Thanks to its orographic configuration and the ría de Ferrol, this is one of the safest ports in the world. For this reason, in the 16th century, Felipe II decided that this would be the base of the Royal Army. Later, Felipe V had the Royal Arsenal built here and Fernando VI ordered the creation of a big shipyard that would be dedicated almost exclusively to the construction of ships for the Army.
In the past, the arsenal stored the largest shipyard and weapons reserve in Europe and today Ferrol is the place where the most important naval structures of the 18th century in the world are preserved. The arsenal was so protected that it was not possible to attack it until the arrival of the war by air. In order to access the arsenal, any boat had to enter by the Ferrol Ría, protected by the Castillo de San Felipe, the Castillo de la Palma and the Fortaleza de San Martín on both sides.
The arsenal, today the naval base of the army, is open to the public as an Asset of Cultural Interest. Also in Ferrol, we find the Shipbuilding Museum, the largest European museum dedicated to this theme, and the Naval Museum.
The first stage of the English Way from Ferrol ends in Pontedeume, a very characteristic fishing village and a place of strategic importance due to its geographical position. During your visit to the city, you can’t miss the medieval old town, and the Puente de Pedra, which for some time was the longest in Spain and had two towers and a hospital for pilgrims. Today none of these structures remain and with its current 15 arches, it replaced the old Gothic bridge built by Fernán Pérez de Andrade in the 14th century (with 68 arches). To this “Señor de Pontedeume”, called O Boo (The Good), were attributed the constructions of seven churches, seven monasteries, seven hospitals and seven bridges.
Moreover, in the historic center of Pontedeume, you can admire the Plaza do Conde, the remains of the old city wall and the Torreón de los Andrade which, with its 18 meters high, completed the enclosure of the defensive walls. Today, this is the location of the Tourist Office and the Interpretation Center of the Torreón de Andrade. Also not to be missed are the Church of St. James, the Chapel of St. Michael, the Church of Virtues and other buildings of historical interest.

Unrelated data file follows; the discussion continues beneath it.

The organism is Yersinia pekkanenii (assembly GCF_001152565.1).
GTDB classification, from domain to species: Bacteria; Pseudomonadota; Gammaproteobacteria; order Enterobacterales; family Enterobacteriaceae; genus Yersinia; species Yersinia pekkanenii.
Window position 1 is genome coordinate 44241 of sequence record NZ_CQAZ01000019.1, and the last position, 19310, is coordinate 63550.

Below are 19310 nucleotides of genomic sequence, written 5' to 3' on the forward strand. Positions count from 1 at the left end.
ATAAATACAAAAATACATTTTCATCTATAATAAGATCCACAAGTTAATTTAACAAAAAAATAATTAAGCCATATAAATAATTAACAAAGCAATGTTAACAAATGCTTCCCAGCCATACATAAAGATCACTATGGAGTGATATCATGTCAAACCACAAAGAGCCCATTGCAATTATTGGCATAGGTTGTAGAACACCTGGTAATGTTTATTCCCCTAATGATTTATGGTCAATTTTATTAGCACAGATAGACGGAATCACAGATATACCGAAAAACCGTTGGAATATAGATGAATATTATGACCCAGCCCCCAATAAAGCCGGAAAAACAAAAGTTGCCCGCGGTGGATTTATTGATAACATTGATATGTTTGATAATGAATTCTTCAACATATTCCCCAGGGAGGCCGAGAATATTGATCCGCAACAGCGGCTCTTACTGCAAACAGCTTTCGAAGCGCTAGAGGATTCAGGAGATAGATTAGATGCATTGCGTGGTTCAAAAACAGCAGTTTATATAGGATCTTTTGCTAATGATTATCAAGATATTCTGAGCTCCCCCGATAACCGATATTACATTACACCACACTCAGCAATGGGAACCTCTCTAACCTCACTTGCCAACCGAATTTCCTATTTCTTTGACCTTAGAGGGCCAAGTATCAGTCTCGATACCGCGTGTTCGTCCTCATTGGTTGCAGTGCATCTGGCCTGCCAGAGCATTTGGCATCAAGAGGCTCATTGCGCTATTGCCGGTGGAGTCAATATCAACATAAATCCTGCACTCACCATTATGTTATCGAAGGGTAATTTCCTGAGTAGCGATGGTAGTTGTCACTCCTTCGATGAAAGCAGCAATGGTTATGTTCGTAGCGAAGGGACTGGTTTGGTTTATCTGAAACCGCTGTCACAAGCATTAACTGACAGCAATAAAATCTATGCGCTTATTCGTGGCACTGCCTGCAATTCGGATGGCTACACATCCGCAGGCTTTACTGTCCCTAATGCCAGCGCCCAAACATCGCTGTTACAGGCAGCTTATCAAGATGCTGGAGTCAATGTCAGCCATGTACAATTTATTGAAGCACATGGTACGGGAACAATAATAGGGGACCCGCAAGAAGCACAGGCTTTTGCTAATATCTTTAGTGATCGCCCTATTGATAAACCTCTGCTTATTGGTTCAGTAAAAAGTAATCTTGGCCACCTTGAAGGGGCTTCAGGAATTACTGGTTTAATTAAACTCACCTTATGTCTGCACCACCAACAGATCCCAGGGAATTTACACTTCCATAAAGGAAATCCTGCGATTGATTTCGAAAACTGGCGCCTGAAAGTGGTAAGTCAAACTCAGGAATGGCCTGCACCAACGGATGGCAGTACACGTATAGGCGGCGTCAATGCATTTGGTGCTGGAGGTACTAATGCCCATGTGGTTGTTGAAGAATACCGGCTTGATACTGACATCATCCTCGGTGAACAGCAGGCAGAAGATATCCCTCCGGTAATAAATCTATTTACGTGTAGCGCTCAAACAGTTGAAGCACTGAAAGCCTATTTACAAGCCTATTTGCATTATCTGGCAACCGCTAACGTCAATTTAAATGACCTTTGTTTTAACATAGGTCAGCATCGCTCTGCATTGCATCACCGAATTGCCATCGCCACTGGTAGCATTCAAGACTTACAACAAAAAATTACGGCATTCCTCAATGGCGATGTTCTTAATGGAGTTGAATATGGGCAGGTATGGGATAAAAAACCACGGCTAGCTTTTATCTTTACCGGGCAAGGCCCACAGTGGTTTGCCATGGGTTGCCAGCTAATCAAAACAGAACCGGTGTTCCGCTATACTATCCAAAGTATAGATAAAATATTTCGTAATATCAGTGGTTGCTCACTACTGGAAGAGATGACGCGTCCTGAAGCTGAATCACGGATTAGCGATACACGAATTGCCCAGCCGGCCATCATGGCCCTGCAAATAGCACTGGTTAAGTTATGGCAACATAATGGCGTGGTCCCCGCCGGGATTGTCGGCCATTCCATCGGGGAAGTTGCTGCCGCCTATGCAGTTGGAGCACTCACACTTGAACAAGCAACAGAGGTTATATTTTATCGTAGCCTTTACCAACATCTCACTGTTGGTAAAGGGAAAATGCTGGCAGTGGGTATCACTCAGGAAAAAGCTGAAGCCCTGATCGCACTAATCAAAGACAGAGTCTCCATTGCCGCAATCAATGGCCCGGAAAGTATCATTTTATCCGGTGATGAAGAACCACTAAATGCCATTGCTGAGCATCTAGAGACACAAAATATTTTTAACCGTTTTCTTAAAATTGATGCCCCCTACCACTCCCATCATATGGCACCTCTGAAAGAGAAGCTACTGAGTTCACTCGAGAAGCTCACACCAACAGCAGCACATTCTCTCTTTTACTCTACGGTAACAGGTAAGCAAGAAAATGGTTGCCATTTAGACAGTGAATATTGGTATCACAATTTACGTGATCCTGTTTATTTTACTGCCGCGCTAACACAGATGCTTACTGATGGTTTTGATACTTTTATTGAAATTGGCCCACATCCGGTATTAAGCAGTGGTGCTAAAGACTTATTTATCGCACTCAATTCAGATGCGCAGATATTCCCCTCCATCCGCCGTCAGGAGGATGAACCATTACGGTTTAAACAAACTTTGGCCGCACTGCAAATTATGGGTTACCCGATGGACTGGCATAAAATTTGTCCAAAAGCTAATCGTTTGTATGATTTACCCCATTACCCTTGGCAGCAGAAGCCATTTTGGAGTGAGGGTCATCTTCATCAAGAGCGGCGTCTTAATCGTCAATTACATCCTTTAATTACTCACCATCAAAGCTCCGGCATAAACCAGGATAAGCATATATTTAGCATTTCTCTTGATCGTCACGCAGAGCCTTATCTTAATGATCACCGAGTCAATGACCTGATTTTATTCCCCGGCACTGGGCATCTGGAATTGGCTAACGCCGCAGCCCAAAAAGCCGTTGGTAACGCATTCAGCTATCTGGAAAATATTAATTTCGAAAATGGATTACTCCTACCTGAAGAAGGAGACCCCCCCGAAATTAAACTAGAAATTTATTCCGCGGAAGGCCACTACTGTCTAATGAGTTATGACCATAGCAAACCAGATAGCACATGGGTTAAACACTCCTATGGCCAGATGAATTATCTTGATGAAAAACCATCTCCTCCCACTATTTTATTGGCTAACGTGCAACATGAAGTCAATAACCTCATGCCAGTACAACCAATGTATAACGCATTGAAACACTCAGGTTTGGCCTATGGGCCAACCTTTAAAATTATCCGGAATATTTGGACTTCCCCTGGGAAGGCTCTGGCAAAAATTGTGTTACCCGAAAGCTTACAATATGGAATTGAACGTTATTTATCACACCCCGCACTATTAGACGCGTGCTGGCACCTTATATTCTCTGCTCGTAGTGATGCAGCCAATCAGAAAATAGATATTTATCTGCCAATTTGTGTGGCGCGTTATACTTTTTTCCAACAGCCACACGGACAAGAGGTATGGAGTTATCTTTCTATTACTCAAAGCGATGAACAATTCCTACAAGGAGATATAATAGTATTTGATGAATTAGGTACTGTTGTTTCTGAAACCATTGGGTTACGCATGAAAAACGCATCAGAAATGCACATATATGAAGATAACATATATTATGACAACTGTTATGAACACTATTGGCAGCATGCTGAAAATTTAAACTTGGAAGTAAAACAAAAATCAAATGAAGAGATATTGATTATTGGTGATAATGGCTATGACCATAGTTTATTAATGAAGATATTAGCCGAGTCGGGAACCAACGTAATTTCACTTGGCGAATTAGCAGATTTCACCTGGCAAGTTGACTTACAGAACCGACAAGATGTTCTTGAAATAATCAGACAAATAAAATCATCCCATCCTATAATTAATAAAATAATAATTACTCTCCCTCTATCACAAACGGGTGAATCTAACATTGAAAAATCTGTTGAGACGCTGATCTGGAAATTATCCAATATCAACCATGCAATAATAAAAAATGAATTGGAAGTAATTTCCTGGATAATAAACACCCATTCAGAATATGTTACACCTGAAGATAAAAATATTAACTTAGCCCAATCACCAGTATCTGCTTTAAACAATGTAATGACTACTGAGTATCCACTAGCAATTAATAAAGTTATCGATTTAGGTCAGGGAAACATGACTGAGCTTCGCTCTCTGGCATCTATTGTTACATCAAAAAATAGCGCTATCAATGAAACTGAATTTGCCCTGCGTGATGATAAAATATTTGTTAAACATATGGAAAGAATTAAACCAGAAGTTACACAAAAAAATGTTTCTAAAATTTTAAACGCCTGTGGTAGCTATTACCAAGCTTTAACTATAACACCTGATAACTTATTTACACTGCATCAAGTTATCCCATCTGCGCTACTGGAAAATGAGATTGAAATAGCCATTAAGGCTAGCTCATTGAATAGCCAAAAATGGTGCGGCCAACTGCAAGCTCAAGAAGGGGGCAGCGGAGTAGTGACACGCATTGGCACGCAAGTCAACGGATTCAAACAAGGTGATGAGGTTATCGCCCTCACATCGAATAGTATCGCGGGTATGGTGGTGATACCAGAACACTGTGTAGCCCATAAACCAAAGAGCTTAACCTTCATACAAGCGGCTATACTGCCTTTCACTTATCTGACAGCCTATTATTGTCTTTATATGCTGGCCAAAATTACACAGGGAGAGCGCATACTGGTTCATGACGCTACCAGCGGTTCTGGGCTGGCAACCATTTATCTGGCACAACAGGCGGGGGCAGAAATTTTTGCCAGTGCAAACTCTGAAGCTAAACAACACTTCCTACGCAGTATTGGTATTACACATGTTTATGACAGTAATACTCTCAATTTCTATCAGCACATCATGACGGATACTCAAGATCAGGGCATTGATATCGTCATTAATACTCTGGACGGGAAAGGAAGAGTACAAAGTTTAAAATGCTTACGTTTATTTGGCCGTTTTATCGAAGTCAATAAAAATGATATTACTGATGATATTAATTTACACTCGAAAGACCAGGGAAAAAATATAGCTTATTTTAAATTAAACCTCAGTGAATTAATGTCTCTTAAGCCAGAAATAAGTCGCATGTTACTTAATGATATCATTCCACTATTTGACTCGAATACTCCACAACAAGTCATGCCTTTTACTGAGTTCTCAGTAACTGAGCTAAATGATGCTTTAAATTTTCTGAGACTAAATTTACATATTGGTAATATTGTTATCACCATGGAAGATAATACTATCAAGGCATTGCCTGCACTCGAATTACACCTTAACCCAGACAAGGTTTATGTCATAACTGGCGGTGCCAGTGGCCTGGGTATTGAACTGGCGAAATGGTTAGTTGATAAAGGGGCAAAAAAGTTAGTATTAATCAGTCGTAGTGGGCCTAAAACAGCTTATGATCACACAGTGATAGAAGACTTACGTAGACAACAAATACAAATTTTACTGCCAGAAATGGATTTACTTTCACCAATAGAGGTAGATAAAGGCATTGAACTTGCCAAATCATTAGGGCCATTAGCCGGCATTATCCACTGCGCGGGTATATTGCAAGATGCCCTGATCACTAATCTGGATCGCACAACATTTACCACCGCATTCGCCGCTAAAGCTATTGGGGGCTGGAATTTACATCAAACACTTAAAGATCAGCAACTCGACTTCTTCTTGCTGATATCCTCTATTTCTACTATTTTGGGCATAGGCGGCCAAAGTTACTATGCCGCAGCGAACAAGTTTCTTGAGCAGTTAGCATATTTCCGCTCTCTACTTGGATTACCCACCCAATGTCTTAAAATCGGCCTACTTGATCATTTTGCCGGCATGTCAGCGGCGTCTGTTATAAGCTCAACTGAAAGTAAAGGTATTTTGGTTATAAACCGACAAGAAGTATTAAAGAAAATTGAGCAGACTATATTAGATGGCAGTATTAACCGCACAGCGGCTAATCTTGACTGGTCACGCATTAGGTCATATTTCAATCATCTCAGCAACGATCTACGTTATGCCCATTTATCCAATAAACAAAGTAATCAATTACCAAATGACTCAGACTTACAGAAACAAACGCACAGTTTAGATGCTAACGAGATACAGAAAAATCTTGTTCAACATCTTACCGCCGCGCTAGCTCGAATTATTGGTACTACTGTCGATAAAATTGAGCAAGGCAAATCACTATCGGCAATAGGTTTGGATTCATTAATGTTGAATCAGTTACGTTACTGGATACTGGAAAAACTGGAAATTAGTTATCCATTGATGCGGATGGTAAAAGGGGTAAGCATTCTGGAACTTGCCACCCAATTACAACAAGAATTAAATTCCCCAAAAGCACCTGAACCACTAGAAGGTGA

From Pontedeume you can reach the beautiful beaches of the rías de Ares awarded with the blue flag and the Fragas do Eume, located a few kilometers away. This enchanted forest, part of the Natural Parks network since 1997, is a real hidden treasure. Undoubtedly, it will surprise you with its beauty and the presence of an intact forest dating back to the Tertiary Era. Considered the most important coastal Atlantic forest in Europe, it is worth a visit.
With its 9 thousand hectares of extension, along the river Eume, it represents one of the best preserved parks in Europe. In addition to presenting more than 200 different types of lichens and 20 types of ferns, it also offers an incredible wildlife biodiversity. These forests are home to more than 103 species of birds, 41 types of mammals and 8 species of fish.
But we are not only talking about flora and fauna. In the park you can also find historical buildings such as the Monastery of Caaveiro and the Monastery of Santa Maria de Montefero that seem to have been suspended in time. The first, built in the 9th century, was used as a refuge for monks and pilgrims until the 18th century and is considered the oldest monastery in Galicia. Lord Byron himself was impressed by this enchanted place. The Monastery of Santa Maria de Montefero, on the other hand, dates back to the 12th century and is located in the highest area.